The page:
by Zen Cho
(Longest absence yet! But I’m hoping to post more often.)
I was traveling around on a vacation last week and I ended up buying two books quite randomly at a bookstore. This book caught my eye, partially because of Naomi Norvik’s recommendation on the cover. I read the first page and was hooked.
Sorcerer to the Crown is Zen Cho’s debut novel. It’s a fantasy set in Regency England. Zacharias Wythe, a young African-British magician, has just become Sorcerer Royale of Britain, much to the dismay of, well, everybody. While attempting to solve the problem of England’s fading magical supply, he meets Prunella Gentlewoman, a half-white (her background is a spoiler) charge of a girl’s school with a mysterious past and many unfeminine traits, also to the dismay, of, well, everybody. Together, they’ll face fairies, ghosts, and Wodehouse-worthy aunts to get England set right again.
This book is amazing. It’s written in a Jane Austen-esque style, enough to put you in the Austen mindset but with full acknowledgement of the modern audience – less convoluted sentences, more nods to modern day improprieties, and less modest vagueness. (I had actually just finished listening to Emma when I read this; it was shocking how much it sounded like Austen!) Cho writes with a charming lightheartedness. Despite the Austen-like style, this is an adventurous fantasy. The plot twist and turns and takes you on a merry romp. I bought in completely to both the period setting and the fantasy elements; not an easy task! It was the perfect escapism book; I read a lot of it sitting in an outdoor hot tub in a garden and I couldn’t have picked a more perfect book for the setting.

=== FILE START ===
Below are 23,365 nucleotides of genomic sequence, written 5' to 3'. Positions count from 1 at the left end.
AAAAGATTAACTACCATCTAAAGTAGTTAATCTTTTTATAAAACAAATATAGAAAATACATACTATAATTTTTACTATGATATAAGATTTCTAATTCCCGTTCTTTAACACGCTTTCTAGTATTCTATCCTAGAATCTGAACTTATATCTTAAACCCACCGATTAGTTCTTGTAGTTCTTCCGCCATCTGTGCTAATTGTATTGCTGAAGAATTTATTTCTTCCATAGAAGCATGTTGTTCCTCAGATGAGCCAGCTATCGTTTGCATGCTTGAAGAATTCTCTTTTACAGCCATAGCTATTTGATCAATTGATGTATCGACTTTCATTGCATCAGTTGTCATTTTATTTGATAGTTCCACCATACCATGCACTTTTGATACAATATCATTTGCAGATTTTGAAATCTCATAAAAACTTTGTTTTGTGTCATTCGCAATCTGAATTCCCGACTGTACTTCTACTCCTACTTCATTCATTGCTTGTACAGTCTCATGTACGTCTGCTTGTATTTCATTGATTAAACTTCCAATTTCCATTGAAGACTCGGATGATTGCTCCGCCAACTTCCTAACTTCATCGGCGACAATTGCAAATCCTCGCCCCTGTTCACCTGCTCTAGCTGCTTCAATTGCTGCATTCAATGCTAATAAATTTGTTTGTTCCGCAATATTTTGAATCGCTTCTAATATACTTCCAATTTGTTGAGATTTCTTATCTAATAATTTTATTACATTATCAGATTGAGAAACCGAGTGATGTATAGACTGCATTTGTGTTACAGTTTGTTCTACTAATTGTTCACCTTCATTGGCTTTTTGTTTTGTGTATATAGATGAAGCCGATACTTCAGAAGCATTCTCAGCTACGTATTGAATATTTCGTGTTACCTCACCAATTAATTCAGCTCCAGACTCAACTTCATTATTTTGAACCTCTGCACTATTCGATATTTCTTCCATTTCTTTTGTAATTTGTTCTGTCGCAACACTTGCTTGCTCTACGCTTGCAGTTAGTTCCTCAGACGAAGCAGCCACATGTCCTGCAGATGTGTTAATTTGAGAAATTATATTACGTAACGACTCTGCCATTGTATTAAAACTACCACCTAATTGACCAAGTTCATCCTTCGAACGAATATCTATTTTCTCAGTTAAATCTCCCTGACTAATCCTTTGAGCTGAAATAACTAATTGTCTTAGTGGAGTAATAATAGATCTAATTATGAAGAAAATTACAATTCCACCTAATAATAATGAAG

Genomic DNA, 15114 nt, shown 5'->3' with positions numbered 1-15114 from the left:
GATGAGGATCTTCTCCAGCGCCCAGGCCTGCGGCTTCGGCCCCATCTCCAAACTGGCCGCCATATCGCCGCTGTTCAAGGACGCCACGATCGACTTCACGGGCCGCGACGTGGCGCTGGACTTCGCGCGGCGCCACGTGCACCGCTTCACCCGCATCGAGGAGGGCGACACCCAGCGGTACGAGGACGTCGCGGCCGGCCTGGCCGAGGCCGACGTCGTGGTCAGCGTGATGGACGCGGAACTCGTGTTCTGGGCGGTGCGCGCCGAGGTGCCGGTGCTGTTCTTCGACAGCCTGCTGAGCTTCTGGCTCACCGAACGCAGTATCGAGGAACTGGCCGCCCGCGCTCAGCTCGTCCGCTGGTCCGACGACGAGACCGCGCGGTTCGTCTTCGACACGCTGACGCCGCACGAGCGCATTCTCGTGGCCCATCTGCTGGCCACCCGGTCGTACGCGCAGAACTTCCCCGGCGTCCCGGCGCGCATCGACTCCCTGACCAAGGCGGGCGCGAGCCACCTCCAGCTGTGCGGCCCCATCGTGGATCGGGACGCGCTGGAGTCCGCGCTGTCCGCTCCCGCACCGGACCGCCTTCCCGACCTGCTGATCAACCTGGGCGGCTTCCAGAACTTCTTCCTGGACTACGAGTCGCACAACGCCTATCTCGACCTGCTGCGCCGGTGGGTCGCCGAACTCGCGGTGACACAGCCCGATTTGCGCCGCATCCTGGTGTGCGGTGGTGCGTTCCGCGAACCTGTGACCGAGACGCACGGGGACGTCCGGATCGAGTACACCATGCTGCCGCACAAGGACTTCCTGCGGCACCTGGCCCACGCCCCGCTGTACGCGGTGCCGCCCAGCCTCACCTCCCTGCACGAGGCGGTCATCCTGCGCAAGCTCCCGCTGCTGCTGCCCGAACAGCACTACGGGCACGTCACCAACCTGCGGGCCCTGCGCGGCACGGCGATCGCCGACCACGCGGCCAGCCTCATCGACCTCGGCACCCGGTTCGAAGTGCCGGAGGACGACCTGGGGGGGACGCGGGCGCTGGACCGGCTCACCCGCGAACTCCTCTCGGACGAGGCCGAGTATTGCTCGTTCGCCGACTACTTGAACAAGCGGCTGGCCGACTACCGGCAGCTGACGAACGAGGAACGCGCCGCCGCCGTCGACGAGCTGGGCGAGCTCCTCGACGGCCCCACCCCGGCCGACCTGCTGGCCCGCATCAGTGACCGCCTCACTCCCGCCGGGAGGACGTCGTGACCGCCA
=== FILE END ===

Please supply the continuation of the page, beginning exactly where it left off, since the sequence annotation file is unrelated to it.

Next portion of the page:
Without ever deviating from tone or style, Cho directly portrays the racism and sexism the main characters face. The book never becomes about racism or sexism, but it never loses sight of the characters’ experiences as people of color. As all great fiction should, it immerses you in the experience of living someone else’s life; Cho does this masterfully.
And yet, every book has its faults. In particular, the pacing on this book is just too fast. I was expecting it to turn into a trilogy or at least a duo due to the number of plotlines that were popping up and the air of importance around so many of them. I figured one would get tied up in this book and we’d get a nice big clue about the next one, but instead, nearly everything gets resolved. It was too much for the second half of the book and I wanted things to slow down. Everything was plotted well, but I needed more time to explore each of the plot elements – at least one more book’s worth of time!
In short, this book is both fantastic and highly original. If you’re at all into fantasy, but especially if you love the style of Regency romances and fantasy, or if you’ve been on the hunt for something new, great, and unusual, this book is definitely for you. However, if you’re looking for elaborate world-building, really value pacing in an adventure/action story, or want a deep dive into the social justice issues intrinsic to her choice of main characters, this, sadly, may not be the book for you.